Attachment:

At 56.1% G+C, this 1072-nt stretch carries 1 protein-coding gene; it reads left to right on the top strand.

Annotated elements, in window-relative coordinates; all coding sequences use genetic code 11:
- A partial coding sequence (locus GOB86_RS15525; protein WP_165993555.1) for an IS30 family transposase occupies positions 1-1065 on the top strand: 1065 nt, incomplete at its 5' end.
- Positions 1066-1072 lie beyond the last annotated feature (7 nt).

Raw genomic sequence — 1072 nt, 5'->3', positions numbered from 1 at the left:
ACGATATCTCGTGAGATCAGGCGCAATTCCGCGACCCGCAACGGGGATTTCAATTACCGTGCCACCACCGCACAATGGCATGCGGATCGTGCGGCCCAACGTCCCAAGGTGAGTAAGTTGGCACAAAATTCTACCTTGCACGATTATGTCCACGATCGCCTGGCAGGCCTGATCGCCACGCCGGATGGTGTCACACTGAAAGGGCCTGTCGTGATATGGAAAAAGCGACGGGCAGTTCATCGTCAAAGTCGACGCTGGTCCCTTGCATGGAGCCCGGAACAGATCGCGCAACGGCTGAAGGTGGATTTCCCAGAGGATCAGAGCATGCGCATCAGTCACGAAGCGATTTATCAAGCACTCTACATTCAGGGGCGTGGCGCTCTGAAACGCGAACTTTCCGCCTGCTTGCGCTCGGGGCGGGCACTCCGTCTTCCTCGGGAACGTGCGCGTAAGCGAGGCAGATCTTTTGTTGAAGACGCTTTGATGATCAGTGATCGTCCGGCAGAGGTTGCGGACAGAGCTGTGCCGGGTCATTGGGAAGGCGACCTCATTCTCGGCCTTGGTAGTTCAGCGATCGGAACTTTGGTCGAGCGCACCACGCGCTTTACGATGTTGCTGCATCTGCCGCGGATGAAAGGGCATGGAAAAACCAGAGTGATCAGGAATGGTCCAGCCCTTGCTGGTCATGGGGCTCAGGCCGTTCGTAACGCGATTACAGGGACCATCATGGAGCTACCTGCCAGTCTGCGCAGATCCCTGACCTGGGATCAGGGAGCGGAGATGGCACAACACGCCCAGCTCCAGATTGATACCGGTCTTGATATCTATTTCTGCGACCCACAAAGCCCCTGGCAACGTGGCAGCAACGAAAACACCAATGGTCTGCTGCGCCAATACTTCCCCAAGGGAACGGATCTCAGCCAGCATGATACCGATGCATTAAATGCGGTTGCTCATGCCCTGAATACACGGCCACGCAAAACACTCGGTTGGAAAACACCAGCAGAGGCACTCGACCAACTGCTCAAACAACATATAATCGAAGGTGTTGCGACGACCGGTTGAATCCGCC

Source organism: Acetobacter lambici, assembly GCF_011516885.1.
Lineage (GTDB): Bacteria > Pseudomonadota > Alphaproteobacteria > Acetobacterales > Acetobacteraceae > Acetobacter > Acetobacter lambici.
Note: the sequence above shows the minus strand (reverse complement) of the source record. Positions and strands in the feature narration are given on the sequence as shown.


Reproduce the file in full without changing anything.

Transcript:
At 56.1% G+C, this 1072-nt stretch carries 1 protein-coding gene; it reads left to right on the top strand.

Annotated elements, in window-relative coordinates; all coding sequences use genetic code 11:
- A partial coding sequence (locus GOB86_RS15525; protein WP_165993555.1) for an IS30 family transposase occupies positions 1-1065 on the top strand: 1065 nt, incomplete at its 5' end.
- Positions 1066-1072 lie beyond the last annotated feature (7 nt).

Raw genomic sequence — 1072 nt, 5'->3', positions numbered from 1 at the left:
ACGATATCTCGTGAGATCAGGCGCAATTCCGCGACCCGCAACGGGGATTTCAATTACCGTGCCACCACCGCACAATGGCATGCGGATCGTGCGGCCCAACGTCCCAAGGTGAGTAAGTTGGCACAAAATTCTACCTTGCACGATTATGTCCACGATCGCCTGGCAGGCCTGATCGCCACGCCGGATGGTGTCACACTGAAAGGGCCTGTCGTGATATGGAAAAAGCGACGGGCAGTTCATCGTCAAAGTCGACGCTGGTCCCTTGCATGGAGCCCGGAACAGATCGCGCAACGGCTGAAGGTGGATTTCCCAGAGGATCAGAGCATGCGCATCAGTCACGAAGCGATTTATCAAGCACTCTACATTCAGGGGCGTGGCGCTCTGAAACGCGAACTTTCCGCCTGCTTGCGCTCGGGGCGGGCACTCCGTCTTCCTCGGGAACGTGCGCGTAAGCGAGGCAGATCTTTTGTTGAAGACGCTTTGATGATCAGTGATCGTCCGGCAGAGGTTGCGGACAGAGCTGTGCCGGGTCATTGGGAAGGCGACCTCATTCTCGGCCTTGGTAGTTCAGCGATCGGAACTTTGGTCGAGCGCACCACGCGCTTTACGATGTTGCTGCATCTGCCGCGGATGAAAGGGCATGGAAAAACCAGAGTGATCAGGAATGGTCCAGCCCTTGCTGGTCATGGGGCTCAGGCCGTTCGTAACGCGATTACAGGGACCATCATGGAGCTACCTGCCAGTCTGCGCAGATCCCTGACCTGGGATCAGGGAGCGGAGATGGCACAACACGCCCAGCTCCAGATTGATACCGGTCTTGATATCTATTTCTGCGACCCACAAAGCCCCTGGCAACGTGGCAGCAACGAAAACACCAATGGTCTGCTGCGCCAATACTTCCCCAAGGGAACGGATCTCAGCCAGCATGATACCGATGCATTAAATGCGGTTGCTCATGCCCTGAATACACGGCCACGCAAAACACTCGGTTGGAAAACACCAGCAGAGGCACTCGACCAACTGCTCAAACAACATATAATCGAAGGTGTTGCGACGACCGGTTGAATCCGCC

Source organism: Acetobacter lambici, assembly GCF_011516885.1.
Lineage (GTDB): Bacteria > Pseudomonadota > Alphaproteobacteria > Acetobacterales > Acetobacteraceae > Acetobacter > Acetobacter lambici.
Note: the sequence above shows the minus strand (reverse complement) of the source record. Positions and strands in the feature narration are given on the sequence as shown.